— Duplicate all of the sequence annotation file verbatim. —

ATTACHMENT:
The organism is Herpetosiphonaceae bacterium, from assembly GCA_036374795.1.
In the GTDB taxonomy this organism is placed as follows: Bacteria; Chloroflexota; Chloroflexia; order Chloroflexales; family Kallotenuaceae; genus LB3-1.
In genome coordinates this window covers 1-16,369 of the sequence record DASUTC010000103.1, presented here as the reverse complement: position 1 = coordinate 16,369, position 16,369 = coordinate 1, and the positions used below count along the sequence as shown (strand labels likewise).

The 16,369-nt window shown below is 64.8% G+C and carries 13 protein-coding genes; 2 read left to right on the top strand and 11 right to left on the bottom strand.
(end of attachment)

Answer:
The organism is Herpetosiphonaceae bacterium, from assembly GCA_036374795.1.
In the GTDB taxonomy this organism is placed as follows: Bacteria; Chloroflexota; Chloroflexia; order Chloroflexales; family Kallotenuaceae; genus LB3-1.
In genome coordinates this window covers 1-16,369 of the sequence record DASUTC010000103.1, presented here as the reverse complement: position 1 = coordinate 16,369, position 16,369 = coordinate 1, and the positions used below count along the sequence as shown (strand labels likewise).

The 16,369-nt window shown below is 64.8% G+C and carries 13 protein-coding genes; 2 read left to right on the top strand and 11 right to left on the bottom strand.